The dish itself is motorized and automatic. There’s none of the fiddly manual pointing that other dishes require. Dishy determines its location and orientation on boot, and automatically points itself in the proper direction. From there, the phased array antenna steers the beam to precisely target the overflying satellites.
The biggest issue to wrestle with is avoiding obstructions. Dishy needs a clear view of the sky, and the EHF frequency in use is very sensitive to physical barriers. Tree leaves are enough to completely block the signal. Because the system talks to satellites that are continually moving, the window of sky that needs to be clear is quite wide. Some optimizations have been added recently to be more fault tolerant of obstructions, like an automated fail-over to a secondary satellite when the preferred endpoint is unavailable. The system may eventually be robust enough to work well with obstructions, but for now, obstructions still means service interruptions, so setting the dish in the open is critical.
The Real World Performance
It’s not Gigabit fiber, but I’m regularly getting 200 Mbps down and 15 Mbps up. Ping times are low enough that latency isn’t a noticeable problem.
That’s not to say that there aren’t any problems. There are three main annoyances. The first is the drop-outs. According to the built-in statistics page, gaps in the satellite coverage has resulted in five minutes of downtime over the last 24 hours, with an additional two minutes of miscellaneous downtime: two nines.
It doesn’t sound like much, but these drop-outs are spread out over a few seconds here and there, and it is irritating. A second problem, ironically, is updates. During the beta period, updates are automatically installed, resulting in unpredictable disconnects.
The last irritation to mention is that IPv4 connectivity is provided using Carrier Grade NAT (CGNAT). I’m currently assigned 100.82.35.212, which is part of the address space specifically set aside for CGNAT. The important bit is that it’s not a routable address. I wondered if Starlink would route between these addresses, from one Starlink connection to another, but in my testing those packets were blocked.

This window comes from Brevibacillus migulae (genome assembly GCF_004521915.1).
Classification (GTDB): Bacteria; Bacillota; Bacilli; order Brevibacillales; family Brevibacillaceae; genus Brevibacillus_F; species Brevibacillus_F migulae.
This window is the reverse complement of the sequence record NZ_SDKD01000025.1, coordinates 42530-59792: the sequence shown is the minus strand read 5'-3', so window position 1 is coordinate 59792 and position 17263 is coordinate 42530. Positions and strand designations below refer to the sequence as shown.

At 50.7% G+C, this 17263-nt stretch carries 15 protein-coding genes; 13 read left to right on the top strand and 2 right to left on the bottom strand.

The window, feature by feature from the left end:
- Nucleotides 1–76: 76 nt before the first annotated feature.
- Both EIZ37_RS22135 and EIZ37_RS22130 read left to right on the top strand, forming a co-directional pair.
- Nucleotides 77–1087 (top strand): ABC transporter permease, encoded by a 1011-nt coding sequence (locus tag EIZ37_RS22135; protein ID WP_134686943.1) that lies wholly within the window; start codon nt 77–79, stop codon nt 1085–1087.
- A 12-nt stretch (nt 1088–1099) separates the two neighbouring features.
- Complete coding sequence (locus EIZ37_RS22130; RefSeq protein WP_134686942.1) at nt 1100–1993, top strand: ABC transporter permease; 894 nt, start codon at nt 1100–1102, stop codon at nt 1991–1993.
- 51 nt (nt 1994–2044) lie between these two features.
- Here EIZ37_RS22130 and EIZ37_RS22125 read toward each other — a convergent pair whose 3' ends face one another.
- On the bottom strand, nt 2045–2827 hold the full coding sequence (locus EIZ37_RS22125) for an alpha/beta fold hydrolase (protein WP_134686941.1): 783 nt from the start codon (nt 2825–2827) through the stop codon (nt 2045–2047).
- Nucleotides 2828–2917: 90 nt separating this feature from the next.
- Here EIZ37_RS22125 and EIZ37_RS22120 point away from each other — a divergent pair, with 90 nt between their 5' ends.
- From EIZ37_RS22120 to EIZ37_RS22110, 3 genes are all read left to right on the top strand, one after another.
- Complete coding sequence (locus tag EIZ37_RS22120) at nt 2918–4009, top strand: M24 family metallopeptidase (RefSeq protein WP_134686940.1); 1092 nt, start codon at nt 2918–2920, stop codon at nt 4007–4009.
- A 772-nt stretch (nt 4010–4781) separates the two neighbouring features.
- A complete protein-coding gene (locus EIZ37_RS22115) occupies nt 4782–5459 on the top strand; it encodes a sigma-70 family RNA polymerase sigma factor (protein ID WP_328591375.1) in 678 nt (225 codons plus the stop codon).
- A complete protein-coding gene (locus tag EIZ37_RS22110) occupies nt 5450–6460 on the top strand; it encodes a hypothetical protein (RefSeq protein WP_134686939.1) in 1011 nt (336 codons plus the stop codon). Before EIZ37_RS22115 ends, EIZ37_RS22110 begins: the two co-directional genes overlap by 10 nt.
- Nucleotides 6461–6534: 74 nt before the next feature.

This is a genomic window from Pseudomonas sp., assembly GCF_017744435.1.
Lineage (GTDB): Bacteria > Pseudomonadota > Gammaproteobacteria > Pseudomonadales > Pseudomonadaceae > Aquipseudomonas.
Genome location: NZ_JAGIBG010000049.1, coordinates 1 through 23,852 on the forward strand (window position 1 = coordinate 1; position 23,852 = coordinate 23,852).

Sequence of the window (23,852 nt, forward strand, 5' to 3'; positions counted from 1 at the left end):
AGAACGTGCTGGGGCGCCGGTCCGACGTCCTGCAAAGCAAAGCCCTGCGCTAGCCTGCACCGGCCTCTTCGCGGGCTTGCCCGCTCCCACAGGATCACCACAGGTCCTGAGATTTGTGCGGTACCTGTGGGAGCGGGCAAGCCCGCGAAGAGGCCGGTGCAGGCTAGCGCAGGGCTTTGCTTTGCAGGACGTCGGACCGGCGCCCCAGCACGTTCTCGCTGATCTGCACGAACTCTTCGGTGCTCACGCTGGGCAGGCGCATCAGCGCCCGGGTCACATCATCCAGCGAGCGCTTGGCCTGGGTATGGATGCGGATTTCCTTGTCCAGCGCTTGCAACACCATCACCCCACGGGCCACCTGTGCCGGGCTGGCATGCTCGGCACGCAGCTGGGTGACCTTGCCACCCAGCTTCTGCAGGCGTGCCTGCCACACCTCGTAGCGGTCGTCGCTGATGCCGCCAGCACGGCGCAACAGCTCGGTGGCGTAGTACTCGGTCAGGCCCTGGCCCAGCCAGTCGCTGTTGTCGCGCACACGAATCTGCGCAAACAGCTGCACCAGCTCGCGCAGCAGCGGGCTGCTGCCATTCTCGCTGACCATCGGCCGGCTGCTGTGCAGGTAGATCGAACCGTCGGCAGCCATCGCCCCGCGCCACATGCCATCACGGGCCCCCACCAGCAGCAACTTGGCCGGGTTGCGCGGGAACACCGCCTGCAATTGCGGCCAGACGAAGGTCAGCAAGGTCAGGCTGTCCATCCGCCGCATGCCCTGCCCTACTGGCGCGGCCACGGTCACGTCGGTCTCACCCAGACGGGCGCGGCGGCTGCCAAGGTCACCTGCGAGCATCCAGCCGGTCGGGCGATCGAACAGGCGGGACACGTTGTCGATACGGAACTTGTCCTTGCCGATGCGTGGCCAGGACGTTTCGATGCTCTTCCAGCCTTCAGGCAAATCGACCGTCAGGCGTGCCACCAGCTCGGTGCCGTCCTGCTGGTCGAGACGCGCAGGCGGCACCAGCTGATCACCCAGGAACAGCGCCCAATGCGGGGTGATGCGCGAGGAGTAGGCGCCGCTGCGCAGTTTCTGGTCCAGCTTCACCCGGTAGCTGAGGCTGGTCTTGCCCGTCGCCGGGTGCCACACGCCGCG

— google.com ping statistics —
100 packets transmitted, 100 received, 0% packet loss, time 99130ms
rtt min/avg/max/mdev = 17.801/27.748/44.228/5.769 ms
Still, ping times are getting better and dropouts are getting fewer and further between as more satellites are launched. The firmware updates will likely be more controllable once the Beta period is over. And while Starlink doesn’t hand out a routable IPv4, it does assign an IPv6 prefix, if you have a router that supports it. They don’t yet support handing out static IPv4 addresses or IPv6 prefixes, but it sounds like this is a feature they plan to eventually support.
Speaking of eventual support, you should know that Starlink is geolocked. They’ve divided the world into cells approximately 15 miles across, and they’re turning on support for them one at a time. You register for Starlink at your home address, and your Dishy is assigned to the associated cell. You can pick up and move, but if you go outside that cell, your connection won’t work. For now, all it takes is a change of your service address to get things working again. Elon has publicly committed to making it fully mobile, up to and including staying connected while in motion.